Tired from TV gigs, Kabler films movie in Hopkinton
It’s 7:30 on a picture-perfect summer morning, and Roger Kabler is sitting on a rock on the edge of Lake Whitehall, savoring all that nature has to offer.
Kabler is an actor and a painter, having discovered his passion for the latter after the former made him feel like he was trapped under the rock, submerged in water, rather than comfortably atop it taking in the wondrous views before him.
He once lived a life that many only dream about — studying acting under renowned teacher Sanford Meisner in New York City, moving to Hollywood, breaking through as a stand-up comedian, appearing on “The Tonight Show” and “The Arsenio Hall Show,” landing a spot as a cast member on legendary comedienne Carol Burnett’s television variety program, getting a chance to star in his own prime-time sitcom, and serving as a TV advertising spokesman for a huge beverage company.
And he barely survived.
“I got a real taste of Hollywood and what it can do to an artist,” said Kabler, now 57. “I don’t blame anybody. I wanted to be in that business, but I didn’t go my own way. I did what they wanted me to do, and it didn’t work out. A lot of people crash and burn. And so did I.”
During that rough patch, Kabler saw his career flounder, his first marriage fall apart and an addiction worsen.
“A lot of people die from drug addition,” he said. “A lot of people in show business die. And I was on my way to doing that. So my sponsor suggested I get out, and I got out for four years, and I just learned something else that I love to do, which is to paint. It’s another form of expression, and I didn’t have to ask anybody if I could do it. So I just went wild and starting painting up a storm. When I first moved to Hopkinton I painted like a madman. I painted 53 paintings in one year just to make the bills.”
Then something happened that threw another curveball Kabler’s way.
Kabler is known for his uncanny ability to imitate celebrities. One such impression is that of Robin Williams.
In 2014, shortly after Kabler moved back to Massachusetts, Williams, battling health issues, committed suicide at his home near San Francisco, three weeks after his 63rd birthday.
Williams’ death affected Kabler profoundly. At first he did not want to revive his impression of the beloved comedian, but eventually Kabler felt a calling to return to the stage. Now Kabler appears in venues across the country with his act in which he pays tribute to Williams and then performs his own comedy routine.
Then last year Kabler embarked on another venture: a full-length movie inspired by Kabler’s own experiences. It’s about a man who sees visions of Robin Williams and is compelled to overcome his social phobia and perform as Williams. It’s called “Being Robin,” and the majority of the movie is being filmed in and around Hopkinton.
It’s not lost upon Kabler that his opportunity to helm his own movie — in addition to lead actor he serves as writer, director, producer and more — is happening far, far away from Tinseltown, some five years after he orchestrated his escape.
“I’m sitting on the rock right now that I landed on in Lake Whitehall,” he said. “This is where I want to live the rest of my life. The sky is blue. I can swim and I can heal from all those years of insanity. I came here to paint and to heal, and I end up doing more acting than I’ve ever done in my life. It wasn’t my plan to do this.”
ACT I: From Metrowest to Hollywood
Kabler grew up in Framingham and was exposed to theater and entertainment by his parents. At an early age he took to impressions, like Richard Nixon and Columbo.
“And then when I saw Robin Williams when I was 17 I was like, ‘Oh my god, that’s me.’ I realized I had a real connection,” he recalled. “That was a big part of it. Then I was just entertaining kids at parties, and I started doing standup at 18 in Boston.”
After doing some acting locally, Kabler found his way to New York City at age 20 to learn more about the craft. He recalled doing a play with famous playwright Robert Patrick but called the experience “tortuous.” After 10 years in the Big Apple, Kabler decided to change gears.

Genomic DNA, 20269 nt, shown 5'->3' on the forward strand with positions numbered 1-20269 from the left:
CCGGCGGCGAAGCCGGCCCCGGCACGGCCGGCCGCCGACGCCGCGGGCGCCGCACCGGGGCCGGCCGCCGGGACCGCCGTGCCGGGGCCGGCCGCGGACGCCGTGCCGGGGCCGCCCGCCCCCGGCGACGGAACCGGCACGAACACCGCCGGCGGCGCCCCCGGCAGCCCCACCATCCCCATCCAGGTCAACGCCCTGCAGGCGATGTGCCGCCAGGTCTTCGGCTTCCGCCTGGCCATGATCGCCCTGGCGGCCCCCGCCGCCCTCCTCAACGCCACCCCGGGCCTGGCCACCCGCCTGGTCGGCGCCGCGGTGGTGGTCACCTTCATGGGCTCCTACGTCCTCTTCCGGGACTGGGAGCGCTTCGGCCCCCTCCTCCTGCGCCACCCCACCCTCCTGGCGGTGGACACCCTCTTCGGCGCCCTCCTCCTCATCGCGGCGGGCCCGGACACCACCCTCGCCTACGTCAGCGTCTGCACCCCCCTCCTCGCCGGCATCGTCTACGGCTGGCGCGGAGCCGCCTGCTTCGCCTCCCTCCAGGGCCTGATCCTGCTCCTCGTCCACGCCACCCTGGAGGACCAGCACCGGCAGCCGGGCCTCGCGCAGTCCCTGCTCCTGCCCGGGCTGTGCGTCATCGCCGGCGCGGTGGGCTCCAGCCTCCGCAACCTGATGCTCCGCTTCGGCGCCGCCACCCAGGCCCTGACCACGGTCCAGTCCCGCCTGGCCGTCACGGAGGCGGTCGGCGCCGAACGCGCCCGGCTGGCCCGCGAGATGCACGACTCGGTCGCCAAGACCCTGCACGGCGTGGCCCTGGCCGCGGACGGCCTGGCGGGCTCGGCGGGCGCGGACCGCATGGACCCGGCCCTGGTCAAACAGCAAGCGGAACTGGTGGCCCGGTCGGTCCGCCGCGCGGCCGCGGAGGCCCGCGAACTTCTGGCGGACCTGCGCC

“That’s when I went into standup in 1985, and it went real fast,” he said. “I did an act about an impressionist who loses his mind, gets lost in all his characters. Then I got started doing TV work.”
Kabler was a cast member on a CBS revival of “The Carol Burnett Show” in 1991. The show was short-lived, but Kabler cherished his brief opportunity to work alongside a legend.
“It was an incredible experience to work with her,” he said. “Oh my god, it’s comedy school. She was just a blast.”
Next came a starring role on “Rhythm & Blues,” an NBC sitcom about a white man (Kabler) who is mistakenly hired as a DJ at an all-black Detroit radio station. It aired in the fall of 1992, in a prime spot on Thursday nights between “A Different World” and “Cheers.”
After five weeks of poor ratings, the plug was pulled. Kabler said a key reason was due to the “power elites in Hollywood” who had control of him and the show.
“It started out great, but different elements kind of took it down fast,” he said. “I tried to improvise on that show and they were like, ‘Uh-uh-uh.’ As funny as it was, and the audience would go crazy, they’re like, ‘We need to stay with the script.’ ”
So Kabler was off to his next job, as spokesman for Zima, a malt beverage introduced by Coors Brewing Company in 1993. Kabler did a number of commercials as a smooth-talking, hat-wearing, hipster character in the mid-1990s.
Then his career, and his well-being, took a downturn.
ACT II: Back from the brink
Kabler tried to hang on to his acting dream in the late 1990s, but not much notable came out of it — a few TV series guest appearances, some voiceover work. In the meantime he was struggling with addiction, and it was taking its toll on his physical and mental health.
“I stopped [acting] entirely for four years, getting sober and stuff,” he recalled. “My sponsor said, ‘Just get out,’ because every time I tried to go back to it it’s triggered by that intense need to get back into it. In the meantime, my first marriage ended.”
In 2002 Kabler starred in a low-budget independent movie called “Who the Hell is Bobby Roos?” about an impressionist who loses control of his identity. “I was in a very raw place when I shot it,” said Kabler, who scripted the story, although the scenes were primarily improvised.
The film generated some positive reviews and won an award at the Seattle International Film Festival, but it did not have the financial backing so it was never released in theaters.
Kabler turned to painting in 2004 and found it cathartic. Moving away from acting, he eventually he came to the conclusion that he needed to leave Southern California.